What a fantastic photograph of some of the members that exhibited in Holland. Thanks Joanna for the photograph. I slightly altered the image to bring out the color and bring it up to date for my 2011 remix series featuring Highwire Artists. This post, and the blog in part, is dedicated to the artists of Highwire. Over the years, the collaborative sense of Highwire has always been the driving force of its creativity and its strength. Let’s stay connected, so please subscribe to this post, and you will get an email when new posts are created and posted.  I feel very motivated to pursue this project on the blog, and its success will be in part because of your contributions. So leave comments, send me photographs (via Facebook or email) and bring back memories for us all.


Reconnecting with members of Highwire Gallery

Found art exhibit from the "Island" on the Delaware River

It has been an interesting past few days. Via Facebook, I have been able to start reconnecting with members of Highwire Gallery.  In the late 1980’s a group of artists joined together to create the Philadelphia Artists Cooperative which later became Highwire Gallery Inc. An innovative and cutting edge group of artists began finding unique places to exhibit their work in downtown Philadelphia. Some shows were in abandoned lumber yards and cathedrals, market places like the Reading Terminal, and various galleries, historical locales and even a found art exhibit on an island on the Delaware River. During this period, a bond among the artists, and a direction for the cooperative was formed. A permanent locale was founded in 1990 at the 2nd Street Art Building. The 2nd Street Art Building was a distinct hub of creativity with its housing of four galleries in Old City Philadelphia. Throughout the years and to this day Highwire, with its ever-changing host of artists, remains a vibrant and fresh creative force in Philadelphia.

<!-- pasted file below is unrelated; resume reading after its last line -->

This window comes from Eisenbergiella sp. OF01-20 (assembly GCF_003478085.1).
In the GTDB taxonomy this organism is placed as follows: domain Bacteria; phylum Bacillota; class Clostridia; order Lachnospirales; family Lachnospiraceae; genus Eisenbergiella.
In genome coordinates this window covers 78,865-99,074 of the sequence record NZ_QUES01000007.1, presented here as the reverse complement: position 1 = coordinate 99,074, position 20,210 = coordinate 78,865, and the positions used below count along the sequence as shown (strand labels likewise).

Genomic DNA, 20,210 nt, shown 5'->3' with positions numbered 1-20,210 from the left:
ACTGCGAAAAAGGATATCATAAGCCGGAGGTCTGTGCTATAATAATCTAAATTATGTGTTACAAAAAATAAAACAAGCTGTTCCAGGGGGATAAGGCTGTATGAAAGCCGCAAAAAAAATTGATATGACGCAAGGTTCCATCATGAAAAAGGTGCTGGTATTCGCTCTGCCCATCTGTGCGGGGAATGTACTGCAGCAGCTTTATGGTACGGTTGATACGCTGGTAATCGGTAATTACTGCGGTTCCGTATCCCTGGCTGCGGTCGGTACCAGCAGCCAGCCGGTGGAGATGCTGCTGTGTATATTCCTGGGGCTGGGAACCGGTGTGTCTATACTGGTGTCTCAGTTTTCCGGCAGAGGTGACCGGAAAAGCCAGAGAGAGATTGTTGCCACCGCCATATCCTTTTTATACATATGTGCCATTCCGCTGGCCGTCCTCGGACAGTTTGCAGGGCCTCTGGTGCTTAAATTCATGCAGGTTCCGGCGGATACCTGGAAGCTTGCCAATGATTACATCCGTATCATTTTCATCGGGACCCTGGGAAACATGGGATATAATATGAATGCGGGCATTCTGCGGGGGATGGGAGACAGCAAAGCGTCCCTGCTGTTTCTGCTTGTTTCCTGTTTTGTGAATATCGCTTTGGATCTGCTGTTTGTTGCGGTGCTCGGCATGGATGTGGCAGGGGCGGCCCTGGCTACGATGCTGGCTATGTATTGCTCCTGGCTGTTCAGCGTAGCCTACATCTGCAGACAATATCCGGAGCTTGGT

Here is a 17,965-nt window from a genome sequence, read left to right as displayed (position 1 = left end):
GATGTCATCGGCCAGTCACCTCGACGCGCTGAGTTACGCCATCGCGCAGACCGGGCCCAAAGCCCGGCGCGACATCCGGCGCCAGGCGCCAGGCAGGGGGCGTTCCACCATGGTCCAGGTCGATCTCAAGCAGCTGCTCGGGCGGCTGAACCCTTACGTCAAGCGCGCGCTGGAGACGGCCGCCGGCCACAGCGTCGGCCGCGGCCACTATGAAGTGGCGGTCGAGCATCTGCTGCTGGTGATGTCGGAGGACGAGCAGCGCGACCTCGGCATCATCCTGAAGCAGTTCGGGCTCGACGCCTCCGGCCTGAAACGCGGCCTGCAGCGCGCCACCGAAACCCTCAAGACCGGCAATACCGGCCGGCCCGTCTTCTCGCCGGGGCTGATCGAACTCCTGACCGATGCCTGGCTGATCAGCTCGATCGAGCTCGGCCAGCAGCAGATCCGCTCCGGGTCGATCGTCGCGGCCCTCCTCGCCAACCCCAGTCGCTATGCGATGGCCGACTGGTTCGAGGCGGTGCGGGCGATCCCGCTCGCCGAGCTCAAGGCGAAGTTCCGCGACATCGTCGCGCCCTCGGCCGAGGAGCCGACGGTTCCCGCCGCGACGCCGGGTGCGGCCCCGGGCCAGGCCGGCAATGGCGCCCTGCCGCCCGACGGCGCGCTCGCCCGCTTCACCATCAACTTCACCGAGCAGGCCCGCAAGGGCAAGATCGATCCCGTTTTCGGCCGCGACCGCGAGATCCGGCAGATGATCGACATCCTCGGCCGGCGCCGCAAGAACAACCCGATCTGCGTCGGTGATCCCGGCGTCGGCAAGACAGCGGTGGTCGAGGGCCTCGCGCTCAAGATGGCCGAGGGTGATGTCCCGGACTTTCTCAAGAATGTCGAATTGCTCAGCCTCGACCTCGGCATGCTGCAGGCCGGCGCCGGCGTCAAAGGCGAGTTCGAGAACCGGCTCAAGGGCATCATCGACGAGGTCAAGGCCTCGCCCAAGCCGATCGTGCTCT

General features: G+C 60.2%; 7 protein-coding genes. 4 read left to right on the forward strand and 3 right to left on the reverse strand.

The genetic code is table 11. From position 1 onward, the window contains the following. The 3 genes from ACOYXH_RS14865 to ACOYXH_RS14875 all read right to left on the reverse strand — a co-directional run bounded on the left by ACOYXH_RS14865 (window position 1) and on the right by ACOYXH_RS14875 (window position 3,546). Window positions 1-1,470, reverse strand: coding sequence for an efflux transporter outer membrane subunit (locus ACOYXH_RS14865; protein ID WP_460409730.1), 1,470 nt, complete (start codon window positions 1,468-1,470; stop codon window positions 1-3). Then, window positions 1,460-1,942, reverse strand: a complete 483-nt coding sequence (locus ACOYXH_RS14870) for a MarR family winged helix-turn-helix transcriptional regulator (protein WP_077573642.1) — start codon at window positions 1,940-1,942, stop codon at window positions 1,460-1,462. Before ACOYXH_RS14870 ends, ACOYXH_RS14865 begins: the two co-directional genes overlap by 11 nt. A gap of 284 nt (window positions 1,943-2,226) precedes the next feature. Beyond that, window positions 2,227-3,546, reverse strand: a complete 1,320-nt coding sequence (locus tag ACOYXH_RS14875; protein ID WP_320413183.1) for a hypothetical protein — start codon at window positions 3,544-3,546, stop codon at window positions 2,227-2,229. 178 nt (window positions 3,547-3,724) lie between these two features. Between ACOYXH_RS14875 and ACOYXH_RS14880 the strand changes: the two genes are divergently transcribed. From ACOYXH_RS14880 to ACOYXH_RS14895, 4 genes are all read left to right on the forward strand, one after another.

I hope through this blog to connect with my fellow Highwire artists and invite them to talk about our experience together and their own creative pursuits since leaving the group. I am also interested in the thoughts and ideas of the artists that have sustained and promoted the co-op to this present day.  As time evolves, it remains vitally important that our connection to our past is remembered, and that the ideas of those who hold the future of Highwire past through us all. In doing so we bring together as one, the words, vision, and thoughts that sustain us and the legacy of the Philadelphia Artist Cooperative.